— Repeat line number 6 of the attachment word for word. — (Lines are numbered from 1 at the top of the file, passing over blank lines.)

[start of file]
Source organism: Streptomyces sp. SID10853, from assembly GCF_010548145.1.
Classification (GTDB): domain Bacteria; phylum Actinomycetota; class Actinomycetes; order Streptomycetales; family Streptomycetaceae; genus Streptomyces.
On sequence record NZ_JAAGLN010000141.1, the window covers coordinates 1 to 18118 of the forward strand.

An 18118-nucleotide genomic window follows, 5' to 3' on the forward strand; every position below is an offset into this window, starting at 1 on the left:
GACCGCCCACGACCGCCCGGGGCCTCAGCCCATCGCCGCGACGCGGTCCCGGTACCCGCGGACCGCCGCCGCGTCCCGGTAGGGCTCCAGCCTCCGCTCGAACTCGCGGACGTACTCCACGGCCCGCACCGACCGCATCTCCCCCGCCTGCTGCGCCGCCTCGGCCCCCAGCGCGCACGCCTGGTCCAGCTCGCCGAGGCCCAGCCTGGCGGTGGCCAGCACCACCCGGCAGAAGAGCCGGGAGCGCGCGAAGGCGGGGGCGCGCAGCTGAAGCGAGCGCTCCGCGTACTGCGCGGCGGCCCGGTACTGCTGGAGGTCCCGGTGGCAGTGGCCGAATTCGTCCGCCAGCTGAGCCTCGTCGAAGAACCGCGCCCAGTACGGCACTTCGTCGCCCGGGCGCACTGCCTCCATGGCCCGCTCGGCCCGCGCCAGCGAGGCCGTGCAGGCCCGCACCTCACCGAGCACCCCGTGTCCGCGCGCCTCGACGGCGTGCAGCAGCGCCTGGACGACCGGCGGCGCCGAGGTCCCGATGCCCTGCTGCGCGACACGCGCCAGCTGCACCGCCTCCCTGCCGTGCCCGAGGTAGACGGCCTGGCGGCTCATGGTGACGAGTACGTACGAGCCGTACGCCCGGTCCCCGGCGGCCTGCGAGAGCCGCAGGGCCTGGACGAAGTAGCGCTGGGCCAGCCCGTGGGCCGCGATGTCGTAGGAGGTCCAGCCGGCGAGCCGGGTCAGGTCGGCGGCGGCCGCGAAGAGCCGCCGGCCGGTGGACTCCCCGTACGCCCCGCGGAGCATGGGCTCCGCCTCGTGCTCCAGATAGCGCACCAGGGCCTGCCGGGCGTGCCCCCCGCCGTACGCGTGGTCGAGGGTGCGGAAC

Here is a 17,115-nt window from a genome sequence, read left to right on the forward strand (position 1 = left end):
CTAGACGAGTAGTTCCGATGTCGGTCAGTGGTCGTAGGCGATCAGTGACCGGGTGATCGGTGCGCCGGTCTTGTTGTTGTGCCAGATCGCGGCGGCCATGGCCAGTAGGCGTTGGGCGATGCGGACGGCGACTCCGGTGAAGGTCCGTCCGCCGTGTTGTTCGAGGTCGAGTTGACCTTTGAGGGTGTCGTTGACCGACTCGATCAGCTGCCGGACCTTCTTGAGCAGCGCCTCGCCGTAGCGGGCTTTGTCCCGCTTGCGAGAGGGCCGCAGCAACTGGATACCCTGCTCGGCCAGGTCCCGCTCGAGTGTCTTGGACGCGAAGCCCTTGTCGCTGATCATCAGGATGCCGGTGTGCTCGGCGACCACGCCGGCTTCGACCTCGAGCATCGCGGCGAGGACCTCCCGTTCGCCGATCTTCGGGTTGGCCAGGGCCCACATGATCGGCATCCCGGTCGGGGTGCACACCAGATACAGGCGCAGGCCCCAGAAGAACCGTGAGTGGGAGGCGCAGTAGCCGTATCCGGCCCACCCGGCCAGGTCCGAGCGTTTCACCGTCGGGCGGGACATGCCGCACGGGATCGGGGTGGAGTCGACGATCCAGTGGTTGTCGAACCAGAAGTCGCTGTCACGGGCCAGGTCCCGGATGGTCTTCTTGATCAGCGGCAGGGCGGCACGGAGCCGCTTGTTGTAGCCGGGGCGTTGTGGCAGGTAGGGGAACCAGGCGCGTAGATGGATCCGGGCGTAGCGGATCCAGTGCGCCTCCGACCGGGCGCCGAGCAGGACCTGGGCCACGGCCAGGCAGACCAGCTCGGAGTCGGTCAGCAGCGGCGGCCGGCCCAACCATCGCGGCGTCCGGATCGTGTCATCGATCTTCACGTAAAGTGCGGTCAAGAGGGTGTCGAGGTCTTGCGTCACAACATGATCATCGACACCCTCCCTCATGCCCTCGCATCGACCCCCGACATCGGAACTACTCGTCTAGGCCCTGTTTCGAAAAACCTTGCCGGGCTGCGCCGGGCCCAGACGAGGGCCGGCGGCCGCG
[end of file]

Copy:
Here is a 17,115-nt window from a genome sequence, read left to right on the forward strand (position 1 = left end):